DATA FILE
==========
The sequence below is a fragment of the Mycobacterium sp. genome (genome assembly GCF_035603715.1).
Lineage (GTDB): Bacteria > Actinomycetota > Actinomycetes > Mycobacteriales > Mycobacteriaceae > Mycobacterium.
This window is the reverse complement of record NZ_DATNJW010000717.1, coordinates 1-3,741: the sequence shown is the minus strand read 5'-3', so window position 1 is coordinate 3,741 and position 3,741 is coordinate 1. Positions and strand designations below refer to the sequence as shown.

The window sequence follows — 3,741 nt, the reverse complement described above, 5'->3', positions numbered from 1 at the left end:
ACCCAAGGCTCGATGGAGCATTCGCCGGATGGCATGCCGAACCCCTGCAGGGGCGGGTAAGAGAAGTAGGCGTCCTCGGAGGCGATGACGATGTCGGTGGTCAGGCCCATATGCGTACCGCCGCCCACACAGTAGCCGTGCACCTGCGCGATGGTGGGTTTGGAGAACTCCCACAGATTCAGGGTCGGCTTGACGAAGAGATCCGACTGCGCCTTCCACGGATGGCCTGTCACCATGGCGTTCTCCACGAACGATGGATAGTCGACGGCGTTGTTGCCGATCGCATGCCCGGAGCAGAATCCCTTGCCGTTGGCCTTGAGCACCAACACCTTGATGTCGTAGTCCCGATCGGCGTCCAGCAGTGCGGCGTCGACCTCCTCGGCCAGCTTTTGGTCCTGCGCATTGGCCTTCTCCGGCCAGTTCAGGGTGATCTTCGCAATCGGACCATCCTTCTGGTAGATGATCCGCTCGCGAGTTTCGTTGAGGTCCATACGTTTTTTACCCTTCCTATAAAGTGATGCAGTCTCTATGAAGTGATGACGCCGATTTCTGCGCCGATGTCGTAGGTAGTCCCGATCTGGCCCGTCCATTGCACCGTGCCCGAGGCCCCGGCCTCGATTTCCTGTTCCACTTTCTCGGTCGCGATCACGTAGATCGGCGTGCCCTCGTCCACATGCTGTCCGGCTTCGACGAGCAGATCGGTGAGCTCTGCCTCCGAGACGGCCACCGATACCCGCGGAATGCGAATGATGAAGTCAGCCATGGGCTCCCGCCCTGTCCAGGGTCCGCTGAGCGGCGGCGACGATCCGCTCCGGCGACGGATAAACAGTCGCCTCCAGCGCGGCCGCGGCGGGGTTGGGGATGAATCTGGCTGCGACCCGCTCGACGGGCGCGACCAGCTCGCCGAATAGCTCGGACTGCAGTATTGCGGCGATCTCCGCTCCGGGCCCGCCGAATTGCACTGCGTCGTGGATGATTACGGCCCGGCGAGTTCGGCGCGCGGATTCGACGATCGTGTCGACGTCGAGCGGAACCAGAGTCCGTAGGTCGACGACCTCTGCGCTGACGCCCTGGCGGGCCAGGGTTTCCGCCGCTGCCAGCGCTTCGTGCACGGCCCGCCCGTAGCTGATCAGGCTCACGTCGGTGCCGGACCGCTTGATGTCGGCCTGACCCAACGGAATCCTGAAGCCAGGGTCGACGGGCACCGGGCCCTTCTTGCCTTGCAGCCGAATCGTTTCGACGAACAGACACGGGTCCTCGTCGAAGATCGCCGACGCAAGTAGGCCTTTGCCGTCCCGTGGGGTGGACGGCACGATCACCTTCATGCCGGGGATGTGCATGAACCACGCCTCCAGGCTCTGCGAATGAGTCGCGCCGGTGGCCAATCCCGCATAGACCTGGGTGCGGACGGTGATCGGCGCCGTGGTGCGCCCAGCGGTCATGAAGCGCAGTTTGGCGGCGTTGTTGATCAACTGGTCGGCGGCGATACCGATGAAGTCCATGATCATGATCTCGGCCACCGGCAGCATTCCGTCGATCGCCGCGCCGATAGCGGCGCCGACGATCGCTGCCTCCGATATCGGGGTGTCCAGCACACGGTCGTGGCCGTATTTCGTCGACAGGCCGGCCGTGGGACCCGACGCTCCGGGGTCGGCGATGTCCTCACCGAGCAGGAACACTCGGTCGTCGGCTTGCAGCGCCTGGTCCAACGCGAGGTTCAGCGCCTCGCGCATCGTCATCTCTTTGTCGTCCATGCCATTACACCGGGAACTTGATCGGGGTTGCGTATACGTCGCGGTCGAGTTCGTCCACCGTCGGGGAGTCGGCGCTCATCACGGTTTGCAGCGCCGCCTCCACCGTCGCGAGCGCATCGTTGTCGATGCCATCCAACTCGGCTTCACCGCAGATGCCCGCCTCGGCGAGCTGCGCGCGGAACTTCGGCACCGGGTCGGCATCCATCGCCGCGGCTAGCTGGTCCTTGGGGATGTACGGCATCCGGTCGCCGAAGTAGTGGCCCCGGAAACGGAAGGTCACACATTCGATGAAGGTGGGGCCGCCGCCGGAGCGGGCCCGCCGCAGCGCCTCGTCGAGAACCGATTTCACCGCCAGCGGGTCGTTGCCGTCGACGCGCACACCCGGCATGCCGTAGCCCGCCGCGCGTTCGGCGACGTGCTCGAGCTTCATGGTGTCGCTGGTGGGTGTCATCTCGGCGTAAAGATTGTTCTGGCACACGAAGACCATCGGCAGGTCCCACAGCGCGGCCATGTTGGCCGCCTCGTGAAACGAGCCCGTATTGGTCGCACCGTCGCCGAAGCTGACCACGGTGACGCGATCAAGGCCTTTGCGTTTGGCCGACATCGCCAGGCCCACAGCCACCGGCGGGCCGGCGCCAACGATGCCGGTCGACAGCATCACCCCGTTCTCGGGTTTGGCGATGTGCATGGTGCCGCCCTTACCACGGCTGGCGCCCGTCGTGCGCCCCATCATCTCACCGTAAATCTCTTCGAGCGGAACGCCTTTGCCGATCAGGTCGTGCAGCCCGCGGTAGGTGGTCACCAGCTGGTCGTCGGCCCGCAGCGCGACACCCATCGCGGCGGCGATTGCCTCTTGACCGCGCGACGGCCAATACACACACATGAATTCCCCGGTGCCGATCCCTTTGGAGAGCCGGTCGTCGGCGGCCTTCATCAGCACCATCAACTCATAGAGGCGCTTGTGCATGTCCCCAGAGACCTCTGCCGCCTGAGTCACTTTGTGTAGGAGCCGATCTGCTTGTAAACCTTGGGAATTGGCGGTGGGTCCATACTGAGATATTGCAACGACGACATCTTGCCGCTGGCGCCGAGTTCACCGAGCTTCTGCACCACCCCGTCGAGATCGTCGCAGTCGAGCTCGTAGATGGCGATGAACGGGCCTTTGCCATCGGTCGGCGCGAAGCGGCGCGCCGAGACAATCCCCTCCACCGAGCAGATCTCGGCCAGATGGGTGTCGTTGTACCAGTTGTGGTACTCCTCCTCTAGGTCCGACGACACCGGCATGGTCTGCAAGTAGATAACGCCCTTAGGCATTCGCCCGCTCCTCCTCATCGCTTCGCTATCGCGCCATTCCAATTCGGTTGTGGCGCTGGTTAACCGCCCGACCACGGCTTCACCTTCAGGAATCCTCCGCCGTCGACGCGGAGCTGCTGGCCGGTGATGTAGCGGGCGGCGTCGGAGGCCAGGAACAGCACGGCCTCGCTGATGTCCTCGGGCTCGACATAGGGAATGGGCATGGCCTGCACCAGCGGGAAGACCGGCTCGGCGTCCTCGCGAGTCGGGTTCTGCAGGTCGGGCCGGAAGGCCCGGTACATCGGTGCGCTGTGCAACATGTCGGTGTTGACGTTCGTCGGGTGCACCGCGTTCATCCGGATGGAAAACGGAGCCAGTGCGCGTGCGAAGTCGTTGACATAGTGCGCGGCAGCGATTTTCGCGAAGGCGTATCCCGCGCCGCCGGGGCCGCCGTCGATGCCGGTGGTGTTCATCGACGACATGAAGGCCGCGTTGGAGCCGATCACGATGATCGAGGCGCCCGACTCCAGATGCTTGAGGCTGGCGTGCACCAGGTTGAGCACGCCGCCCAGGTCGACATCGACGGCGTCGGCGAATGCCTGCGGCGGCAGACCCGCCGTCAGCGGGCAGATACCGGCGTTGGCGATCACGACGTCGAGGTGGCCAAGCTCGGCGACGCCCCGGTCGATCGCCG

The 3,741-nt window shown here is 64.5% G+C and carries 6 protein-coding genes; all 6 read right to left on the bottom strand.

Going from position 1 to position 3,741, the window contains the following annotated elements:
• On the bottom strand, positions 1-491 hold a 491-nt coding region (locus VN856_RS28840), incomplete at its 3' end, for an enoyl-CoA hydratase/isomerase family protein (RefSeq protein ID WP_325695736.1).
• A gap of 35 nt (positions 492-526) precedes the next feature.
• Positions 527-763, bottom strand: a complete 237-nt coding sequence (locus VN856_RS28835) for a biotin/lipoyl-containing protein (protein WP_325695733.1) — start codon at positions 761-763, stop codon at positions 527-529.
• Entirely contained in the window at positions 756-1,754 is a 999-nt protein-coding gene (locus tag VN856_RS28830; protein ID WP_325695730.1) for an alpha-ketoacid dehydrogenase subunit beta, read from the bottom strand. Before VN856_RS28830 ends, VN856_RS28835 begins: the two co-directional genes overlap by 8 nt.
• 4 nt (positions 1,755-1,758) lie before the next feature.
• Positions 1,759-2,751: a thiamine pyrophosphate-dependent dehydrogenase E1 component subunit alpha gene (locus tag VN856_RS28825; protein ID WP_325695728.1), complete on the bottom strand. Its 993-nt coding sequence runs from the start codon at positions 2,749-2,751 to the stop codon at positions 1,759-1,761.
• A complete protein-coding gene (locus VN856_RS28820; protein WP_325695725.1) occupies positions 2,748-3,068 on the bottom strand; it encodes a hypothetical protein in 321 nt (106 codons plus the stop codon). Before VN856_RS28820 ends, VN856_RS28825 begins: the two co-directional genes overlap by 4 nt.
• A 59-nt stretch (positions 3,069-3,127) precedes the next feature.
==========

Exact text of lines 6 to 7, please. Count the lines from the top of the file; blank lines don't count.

The 3,741-nt window shown here is 64.5% G+C and carries 6 protein-coding genes; all 6 read right to left on the bottom strand.

Going from position 1 to position 3,741, the window contains the following annotated elements: